If you are looking for a pure writer’s retreat—a place of peace and quiet, and the time and space to write, and not a weekend of workshops, classes, or social time, then Fall MountainTop is for you! Fall MountainTop is crafted especially for authors and writers who need peace and quiet to work on or finish projects, but is available to any writer. If you are looking for workshops, career or manuscript advice, or lots of communal/social time, one of the other MountainTop Retreats will be more suited to you.

What should I bring?

Anything you need in order to write! (WiFi is available, though it’s not advisable to download or stream TV shows or movies.)

The dress code is casual, as this is a remote mountain property at an elevation of 3,000 feet. Bring comfortable clothes and shoes, and if you’d like to explore the property by hiking or taking a yoga class, bring proper footwear, hiking shoes, etc. Temperatures in November can be cold, especially at night, so bring warm, functional clothes and outerwear suited to the mountains, and be prepared to dress in layers. Casual to elevated casual is appropriate for most restaurants in nearby towns.

Is this a women-only event?

2019 Fall MountainTop Writers Retreat is a women-only event. There will be co-ed retreats in the future.

May I just book one night’s accommodation?

The rooms in the Lodge are reserved for full-time Fall MountainTop Writers Retreat participants.

I want to bring a friend/spouse/partner who is not a writer and will not be participating in the retreat. Can we share a room?

All accommodation is single occupancy or shared with a participating writer. This is because your room is intended to be a private, contemplative creative space where you can retreat to write.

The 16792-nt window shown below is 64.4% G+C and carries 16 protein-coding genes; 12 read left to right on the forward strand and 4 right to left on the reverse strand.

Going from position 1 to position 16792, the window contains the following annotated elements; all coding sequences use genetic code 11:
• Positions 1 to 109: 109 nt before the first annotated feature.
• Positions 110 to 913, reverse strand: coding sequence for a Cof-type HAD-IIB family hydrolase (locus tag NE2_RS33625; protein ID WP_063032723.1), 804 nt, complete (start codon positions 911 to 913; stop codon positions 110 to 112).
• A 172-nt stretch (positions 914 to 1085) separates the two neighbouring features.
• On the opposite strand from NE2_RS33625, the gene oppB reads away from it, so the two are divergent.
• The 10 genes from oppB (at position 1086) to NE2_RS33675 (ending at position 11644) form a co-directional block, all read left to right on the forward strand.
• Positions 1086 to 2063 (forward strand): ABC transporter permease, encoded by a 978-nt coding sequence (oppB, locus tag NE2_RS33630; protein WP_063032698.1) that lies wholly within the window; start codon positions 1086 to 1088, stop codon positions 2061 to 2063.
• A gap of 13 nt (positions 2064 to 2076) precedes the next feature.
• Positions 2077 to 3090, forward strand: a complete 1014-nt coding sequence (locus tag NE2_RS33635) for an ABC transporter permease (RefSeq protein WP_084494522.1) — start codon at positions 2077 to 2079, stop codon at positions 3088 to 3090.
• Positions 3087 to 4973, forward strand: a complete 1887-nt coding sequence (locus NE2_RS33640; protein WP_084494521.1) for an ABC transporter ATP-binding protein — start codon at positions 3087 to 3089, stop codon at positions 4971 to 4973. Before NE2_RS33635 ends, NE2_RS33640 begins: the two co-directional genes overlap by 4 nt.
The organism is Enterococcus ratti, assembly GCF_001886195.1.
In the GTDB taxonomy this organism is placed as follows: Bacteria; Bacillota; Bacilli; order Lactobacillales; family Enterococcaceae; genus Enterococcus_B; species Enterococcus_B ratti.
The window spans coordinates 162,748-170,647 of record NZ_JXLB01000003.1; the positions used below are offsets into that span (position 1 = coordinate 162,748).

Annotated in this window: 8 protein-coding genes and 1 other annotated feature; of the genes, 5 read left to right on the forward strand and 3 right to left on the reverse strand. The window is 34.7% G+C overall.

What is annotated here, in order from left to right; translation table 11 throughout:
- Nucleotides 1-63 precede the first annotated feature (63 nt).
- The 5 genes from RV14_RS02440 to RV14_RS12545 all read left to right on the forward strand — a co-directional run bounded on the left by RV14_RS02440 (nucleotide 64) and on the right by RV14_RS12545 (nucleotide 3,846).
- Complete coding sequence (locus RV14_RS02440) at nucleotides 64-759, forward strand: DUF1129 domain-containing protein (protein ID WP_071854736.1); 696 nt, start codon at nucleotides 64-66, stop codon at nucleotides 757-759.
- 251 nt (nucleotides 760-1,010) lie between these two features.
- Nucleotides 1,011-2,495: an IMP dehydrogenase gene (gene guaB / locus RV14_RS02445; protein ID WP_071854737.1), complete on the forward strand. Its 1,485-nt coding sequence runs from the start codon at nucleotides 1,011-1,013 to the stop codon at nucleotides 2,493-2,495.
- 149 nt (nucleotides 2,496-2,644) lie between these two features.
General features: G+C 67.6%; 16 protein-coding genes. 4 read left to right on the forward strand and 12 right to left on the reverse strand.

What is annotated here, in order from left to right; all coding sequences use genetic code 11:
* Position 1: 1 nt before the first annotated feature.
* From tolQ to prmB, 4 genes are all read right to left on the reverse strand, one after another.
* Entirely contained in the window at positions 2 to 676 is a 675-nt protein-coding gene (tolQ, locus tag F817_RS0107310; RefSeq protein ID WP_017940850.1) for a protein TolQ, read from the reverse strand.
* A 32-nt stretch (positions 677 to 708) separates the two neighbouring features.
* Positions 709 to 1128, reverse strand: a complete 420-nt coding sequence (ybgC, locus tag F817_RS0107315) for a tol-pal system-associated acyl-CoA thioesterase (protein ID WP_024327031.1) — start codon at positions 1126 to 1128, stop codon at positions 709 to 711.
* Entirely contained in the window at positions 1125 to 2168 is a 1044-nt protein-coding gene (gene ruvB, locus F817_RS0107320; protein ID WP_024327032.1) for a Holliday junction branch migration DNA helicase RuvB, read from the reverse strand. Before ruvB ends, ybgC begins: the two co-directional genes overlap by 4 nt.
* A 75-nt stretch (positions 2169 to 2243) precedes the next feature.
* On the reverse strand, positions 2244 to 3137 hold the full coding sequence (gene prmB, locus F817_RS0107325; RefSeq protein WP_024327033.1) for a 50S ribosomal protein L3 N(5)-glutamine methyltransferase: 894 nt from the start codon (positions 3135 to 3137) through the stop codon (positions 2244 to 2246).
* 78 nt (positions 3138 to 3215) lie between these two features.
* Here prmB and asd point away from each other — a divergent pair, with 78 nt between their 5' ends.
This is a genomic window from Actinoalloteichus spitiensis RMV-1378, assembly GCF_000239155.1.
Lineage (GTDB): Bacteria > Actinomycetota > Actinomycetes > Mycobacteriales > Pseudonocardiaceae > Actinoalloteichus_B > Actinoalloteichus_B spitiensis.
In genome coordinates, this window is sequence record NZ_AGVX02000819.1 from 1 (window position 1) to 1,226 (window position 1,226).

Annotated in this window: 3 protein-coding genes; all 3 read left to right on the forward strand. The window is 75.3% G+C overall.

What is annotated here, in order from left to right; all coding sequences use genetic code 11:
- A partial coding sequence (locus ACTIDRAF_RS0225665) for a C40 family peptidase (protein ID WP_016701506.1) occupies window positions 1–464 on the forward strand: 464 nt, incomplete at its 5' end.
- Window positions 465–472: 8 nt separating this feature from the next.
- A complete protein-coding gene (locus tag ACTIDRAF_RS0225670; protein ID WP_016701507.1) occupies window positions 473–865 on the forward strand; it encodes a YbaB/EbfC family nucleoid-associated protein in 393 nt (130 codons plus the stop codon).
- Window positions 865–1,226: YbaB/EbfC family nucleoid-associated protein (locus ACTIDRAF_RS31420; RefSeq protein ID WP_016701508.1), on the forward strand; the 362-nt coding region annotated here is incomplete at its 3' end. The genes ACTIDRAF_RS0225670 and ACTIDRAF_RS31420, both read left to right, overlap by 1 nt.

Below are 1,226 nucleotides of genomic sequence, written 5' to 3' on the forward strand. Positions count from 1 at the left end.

Fall MountainTop Writers Retreat is intended to be just that: a pure retreat from the world, and from the day-to-day responsibilities and concerns all writers face. It’s a time to focus solely on your writing, with the gorgeous mountains as your backdrop.

You will return to your spouses, partners, families, pets, friends, and jobs with renewed creative energy—and hopefully lots of new pages! You will be all the better for having gifted yourself this time away from it (and them) all.

What’s your cancellation policy?

MountainTop Writers Retreats adheres to Earthshine Lodge’s cancellation policy. Please see this information at the Earthshine website.

Have another question?

Contact Katherine Scott Crawford at thewritingscott at gmail dot com.

TO REGISTER FOR THE 2019 FALL MOUNTAINTOP WRITERS RETREAT, CLICK HERE

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Amazing and unexpected things happen at the mountaintop

IMG_6426Amazing and unexpected things happen at the mountaintop. There’s just something about the solitude and quiet, the crisp air, being truly (maybe finally, for some of us) away from the noise that keeps creativity at bay.

This is why we founded MountainTop Writers Retreats: so writers and creatives are able to access that elusive place inside themselves where inspiration resides–and to grasp it for more than a moment. Working writers know the work takes sitting at the desk every day, whether we’re inspired or not. But it’s that vein of true magic, hard to locate in the everyday grind, which shows itself when we’re on retreat in a special place. 

Maybe–just maybe–it’s because we’ve gifted ourselves time and quiet, and the writer in us recognizes it … and opens a door. (Breath-taking mountain scenery helps, too.)

 

Join us at Fall MountainTop, November 8-11, 2019. This is a true retreat: no workshops or classes, just time to IMG_6427WRITE. Gift yourself this weekend away. Invest in your story.

Follow us on Instagram for more images, and check out our MountainTop Writers Retreat page for more information and to register. Be sure to explore the pages beneath for more information about the retreat, its Founder & Director (me), FAQs, and more.

* Photos here are of private writers’ balconies at the Lodge. Each room has one, with views of Earthshine’s 76-acre property.